- Use Your Slow Cooker: A slow cooker is a handy tool for prepping foods and keeping warm foods at a safe temperature. Keep dips, appetizers, soups, meats and other party foods in the slow cooker.
- Follow Food Safety Guidelines: It’s always important to follow food safety guidelines and ensure food is cooked thoroughly. That can sometimes take more time when you’re cooking much larger batches than usual. Use food thermometers to test the temperature of dishes as they cool to ensure everything is safe to eat.
- Accept Help: Your guests will likely ask what they can do to help. It might feel natural to tell them no, but don’t be afraid to give them simple jobs to help get the food on the table faster and reduce your stress load.
Setting the Stage at Home for a Crowd-Worthy Meal
You have your bulk recipes in hand, and your refrigerator, freezer and pantry are stocked with all types of yummy ingredients. Now, you just have to do the cooking and plating, right?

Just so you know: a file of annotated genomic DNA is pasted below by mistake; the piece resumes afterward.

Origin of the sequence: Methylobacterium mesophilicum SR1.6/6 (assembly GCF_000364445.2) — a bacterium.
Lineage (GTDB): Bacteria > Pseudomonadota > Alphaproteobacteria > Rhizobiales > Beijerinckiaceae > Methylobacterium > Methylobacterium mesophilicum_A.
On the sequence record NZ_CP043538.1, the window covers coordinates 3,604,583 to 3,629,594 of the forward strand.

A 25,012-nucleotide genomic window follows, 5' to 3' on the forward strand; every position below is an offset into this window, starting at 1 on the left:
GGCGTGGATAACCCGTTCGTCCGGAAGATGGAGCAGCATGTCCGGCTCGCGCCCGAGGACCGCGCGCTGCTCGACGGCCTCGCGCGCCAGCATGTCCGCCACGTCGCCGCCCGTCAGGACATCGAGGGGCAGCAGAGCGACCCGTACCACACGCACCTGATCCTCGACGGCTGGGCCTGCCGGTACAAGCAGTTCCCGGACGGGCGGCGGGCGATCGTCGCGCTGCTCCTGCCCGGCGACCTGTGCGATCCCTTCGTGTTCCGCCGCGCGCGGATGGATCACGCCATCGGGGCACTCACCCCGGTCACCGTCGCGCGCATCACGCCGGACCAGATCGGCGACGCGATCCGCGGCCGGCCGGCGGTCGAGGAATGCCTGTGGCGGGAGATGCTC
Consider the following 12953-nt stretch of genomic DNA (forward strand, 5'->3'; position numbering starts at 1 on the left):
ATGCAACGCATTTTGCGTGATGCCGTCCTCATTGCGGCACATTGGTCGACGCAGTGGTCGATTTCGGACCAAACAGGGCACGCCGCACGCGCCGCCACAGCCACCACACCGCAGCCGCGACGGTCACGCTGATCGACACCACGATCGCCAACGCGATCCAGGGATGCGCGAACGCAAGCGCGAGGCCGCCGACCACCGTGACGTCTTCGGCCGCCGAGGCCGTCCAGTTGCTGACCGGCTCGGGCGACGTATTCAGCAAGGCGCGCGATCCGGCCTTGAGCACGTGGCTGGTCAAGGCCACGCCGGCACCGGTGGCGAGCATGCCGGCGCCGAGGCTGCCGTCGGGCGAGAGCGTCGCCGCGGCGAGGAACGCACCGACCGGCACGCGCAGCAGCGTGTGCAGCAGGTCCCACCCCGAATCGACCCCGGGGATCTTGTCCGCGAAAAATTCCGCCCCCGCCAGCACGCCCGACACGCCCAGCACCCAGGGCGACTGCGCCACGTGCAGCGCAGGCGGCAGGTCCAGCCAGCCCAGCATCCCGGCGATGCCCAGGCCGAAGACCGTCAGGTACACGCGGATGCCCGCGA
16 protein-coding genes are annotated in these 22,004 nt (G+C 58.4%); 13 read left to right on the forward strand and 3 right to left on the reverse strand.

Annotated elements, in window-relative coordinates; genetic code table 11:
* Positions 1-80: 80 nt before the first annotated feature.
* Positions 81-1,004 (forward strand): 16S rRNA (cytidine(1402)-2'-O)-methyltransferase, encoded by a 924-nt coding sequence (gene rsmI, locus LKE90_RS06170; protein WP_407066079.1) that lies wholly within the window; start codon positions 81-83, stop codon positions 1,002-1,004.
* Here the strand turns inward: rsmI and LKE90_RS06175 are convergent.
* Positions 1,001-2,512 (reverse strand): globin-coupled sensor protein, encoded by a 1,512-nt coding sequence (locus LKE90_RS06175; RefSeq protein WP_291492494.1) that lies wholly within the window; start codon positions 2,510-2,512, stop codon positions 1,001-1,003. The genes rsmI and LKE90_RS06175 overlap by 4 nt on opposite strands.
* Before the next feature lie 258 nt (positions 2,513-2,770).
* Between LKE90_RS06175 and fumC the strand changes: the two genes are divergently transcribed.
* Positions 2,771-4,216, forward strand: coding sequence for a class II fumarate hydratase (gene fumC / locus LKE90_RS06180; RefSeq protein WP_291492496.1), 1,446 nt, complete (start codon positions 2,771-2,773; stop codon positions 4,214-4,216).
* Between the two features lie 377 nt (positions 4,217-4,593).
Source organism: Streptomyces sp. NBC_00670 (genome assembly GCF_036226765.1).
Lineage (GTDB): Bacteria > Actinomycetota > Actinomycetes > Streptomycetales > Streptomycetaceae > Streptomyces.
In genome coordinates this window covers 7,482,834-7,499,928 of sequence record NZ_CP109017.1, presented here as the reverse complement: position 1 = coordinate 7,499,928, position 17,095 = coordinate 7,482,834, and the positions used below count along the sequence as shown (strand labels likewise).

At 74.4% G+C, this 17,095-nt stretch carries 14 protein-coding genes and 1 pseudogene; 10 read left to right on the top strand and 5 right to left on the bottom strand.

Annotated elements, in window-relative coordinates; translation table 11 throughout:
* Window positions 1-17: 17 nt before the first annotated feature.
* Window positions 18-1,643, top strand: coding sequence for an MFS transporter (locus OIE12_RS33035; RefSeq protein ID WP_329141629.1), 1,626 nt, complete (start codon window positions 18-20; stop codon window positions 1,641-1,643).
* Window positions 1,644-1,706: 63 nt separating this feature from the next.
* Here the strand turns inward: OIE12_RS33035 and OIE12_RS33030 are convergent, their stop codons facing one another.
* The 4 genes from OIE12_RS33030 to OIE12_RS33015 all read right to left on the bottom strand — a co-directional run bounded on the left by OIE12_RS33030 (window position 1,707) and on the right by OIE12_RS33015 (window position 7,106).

Well, sort of. You still need to think about the flow of how your guests are going to easily indulge in enjoying all those hours of food preparation.
First, consider the layout of your space. Where do you want your hungry visitors to eat? Will they sit on your comfy loveseat and sofa? Do you have extra chairs? Or are you envisioning that they will hang out around your kitchen island on barstools? In general, people like to have numerous options. Be sure to include ways for them to conveniently and securely juggle plates, utensils and beverages.